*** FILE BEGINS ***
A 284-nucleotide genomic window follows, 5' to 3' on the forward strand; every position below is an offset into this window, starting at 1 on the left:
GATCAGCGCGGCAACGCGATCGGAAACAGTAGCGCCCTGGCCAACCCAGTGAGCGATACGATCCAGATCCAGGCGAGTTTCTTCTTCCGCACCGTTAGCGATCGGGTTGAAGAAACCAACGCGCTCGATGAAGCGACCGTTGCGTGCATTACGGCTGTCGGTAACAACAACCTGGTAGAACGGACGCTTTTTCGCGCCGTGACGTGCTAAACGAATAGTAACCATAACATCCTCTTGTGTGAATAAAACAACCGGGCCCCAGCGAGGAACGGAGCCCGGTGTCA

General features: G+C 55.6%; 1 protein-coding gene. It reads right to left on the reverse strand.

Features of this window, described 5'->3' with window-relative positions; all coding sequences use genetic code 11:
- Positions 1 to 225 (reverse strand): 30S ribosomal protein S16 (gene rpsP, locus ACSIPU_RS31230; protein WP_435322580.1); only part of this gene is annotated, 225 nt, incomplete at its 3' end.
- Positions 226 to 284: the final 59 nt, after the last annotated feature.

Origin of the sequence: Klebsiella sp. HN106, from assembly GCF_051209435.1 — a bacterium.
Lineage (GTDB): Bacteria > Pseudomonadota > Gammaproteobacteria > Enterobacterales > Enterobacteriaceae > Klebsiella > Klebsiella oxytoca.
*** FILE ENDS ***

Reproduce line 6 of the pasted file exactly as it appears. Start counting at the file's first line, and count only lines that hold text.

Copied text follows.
- Positions 226 to 284: the final 59 nt, after the last annotated feature.